Some have suggested to launch flats with shorter leases in these very prime locations, which will be cheaper. But what about subsequent buyers – would the remaining lease be sufficient to meet their housing needs? 

Others have suggested a longer minimum occupation period (MOP) before the flats can be sold or rented out, to emphasise that HDB flats, especially those privileged to live in very prime locations at significant cost to Singapore and its taxpayers, are meant primarily for occupation, not necessarily investment. But this may inadvertently hamper homebuyers who have a genuine need to move out as their family’s needs change, and you may have encountered some of that.

There are also suggestions that the flats should only be sold back to the Government, which can then resell them at an affordable price. And why should these home buyers have a back stop when others do not? But it is challenging to ascertain a fair buyback price, and we may want to avoid artificially guaranteeing the values of these flats, which existing flat owners may view as unfair.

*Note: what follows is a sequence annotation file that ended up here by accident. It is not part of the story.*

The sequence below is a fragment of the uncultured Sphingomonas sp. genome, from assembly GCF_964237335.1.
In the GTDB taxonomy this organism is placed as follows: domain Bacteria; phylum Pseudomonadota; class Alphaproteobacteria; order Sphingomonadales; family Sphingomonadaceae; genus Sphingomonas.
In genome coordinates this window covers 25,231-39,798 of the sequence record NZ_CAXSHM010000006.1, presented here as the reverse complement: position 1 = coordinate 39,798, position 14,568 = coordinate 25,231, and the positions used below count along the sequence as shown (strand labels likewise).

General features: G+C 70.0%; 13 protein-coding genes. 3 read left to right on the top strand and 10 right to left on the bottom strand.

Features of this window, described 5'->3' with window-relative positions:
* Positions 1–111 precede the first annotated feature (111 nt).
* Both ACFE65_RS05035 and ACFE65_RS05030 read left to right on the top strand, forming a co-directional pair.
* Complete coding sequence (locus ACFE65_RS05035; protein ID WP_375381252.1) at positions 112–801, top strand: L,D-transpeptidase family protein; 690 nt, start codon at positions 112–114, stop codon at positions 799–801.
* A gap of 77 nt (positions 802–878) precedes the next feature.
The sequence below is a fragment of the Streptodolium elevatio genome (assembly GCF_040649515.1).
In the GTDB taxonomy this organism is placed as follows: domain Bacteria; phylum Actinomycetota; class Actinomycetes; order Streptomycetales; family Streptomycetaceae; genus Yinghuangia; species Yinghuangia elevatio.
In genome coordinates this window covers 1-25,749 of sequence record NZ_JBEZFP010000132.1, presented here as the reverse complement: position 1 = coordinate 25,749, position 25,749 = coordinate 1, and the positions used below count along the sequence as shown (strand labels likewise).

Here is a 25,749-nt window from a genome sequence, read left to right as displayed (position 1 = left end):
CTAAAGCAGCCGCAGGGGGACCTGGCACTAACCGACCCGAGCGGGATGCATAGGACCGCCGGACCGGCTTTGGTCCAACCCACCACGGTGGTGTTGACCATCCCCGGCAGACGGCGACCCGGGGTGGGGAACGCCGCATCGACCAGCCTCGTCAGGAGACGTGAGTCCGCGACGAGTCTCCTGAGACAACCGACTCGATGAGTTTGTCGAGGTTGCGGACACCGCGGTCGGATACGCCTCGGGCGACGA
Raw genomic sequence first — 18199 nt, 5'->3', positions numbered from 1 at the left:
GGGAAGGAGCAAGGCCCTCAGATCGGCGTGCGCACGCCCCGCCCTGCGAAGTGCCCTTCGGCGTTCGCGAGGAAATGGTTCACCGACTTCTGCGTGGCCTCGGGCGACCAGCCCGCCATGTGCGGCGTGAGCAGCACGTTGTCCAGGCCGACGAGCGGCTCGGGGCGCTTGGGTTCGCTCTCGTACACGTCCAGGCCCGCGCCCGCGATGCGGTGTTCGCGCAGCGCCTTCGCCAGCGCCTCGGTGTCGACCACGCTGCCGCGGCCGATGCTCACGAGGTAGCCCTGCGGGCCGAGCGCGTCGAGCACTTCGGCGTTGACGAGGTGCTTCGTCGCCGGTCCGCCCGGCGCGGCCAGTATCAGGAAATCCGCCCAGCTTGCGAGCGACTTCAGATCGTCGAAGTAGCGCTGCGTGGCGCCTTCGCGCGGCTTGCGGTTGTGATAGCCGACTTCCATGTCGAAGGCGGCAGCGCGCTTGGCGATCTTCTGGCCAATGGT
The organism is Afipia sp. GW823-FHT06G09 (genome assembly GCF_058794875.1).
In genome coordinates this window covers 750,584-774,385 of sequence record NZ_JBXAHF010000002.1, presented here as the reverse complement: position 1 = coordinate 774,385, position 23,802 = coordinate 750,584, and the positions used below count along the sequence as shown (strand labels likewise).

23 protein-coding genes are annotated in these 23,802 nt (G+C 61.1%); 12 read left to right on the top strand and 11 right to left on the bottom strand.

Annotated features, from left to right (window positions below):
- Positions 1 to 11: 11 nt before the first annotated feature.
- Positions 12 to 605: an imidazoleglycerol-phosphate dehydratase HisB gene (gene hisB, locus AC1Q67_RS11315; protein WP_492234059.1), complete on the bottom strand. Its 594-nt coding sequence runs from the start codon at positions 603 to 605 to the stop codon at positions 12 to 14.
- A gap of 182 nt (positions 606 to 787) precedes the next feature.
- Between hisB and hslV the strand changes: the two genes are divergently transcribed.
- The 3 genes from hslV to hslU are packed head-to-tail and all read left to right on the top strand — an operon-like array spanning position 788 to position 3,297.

These are not easy trade-offs. It is a difficult balancing act, to the extent that some have formally written to us, to tell us, please do not proceed with this at all – don’t build HDB in prime locations, build them elsewhere. So that really shows the diversity of views, and how challenging it is, but we have to do this, to ensure that our society and city remains open to all.

And as I said, there are important social reasons why we are embarking on this effort, not just for now, but for the future of Singapore. So we will continue to review the possibilities and refine our model, before rolling it out.

We welcome your views, as professionals, and we hope that you can share with your clients, friends, and families too, why we are pursuing this effort and the inherent challenges that come with it.


Let me conclude.

As property professionals, you play an important role in supporting the home ownership aspirations of Singaporeans as well as a sustainable property market. 

More than ever, amidst this pandemic, customers look to you for objective, professional advice that is in their best interest – properties that meet their needs and aspirations and that are within their financial means, both now, and in the future. I know that many of you take the trust your customers very seriously, and I have faith that you will continue to put your customers first, and give them sound advice.

We will continue to work with you for the benefit of Singaporeans. As we transform the industry and adapt in the face of change, let us continue to overcome these challenges and seize new opportunities, so that this crisis makes us all stronger, collectively. 

I would like to congratulate team OrangeTee & Tie on your event, to the launches that you’ve done today in terms of technological tools to better support your professionals, and your achievements. 

Thank you, stay safe!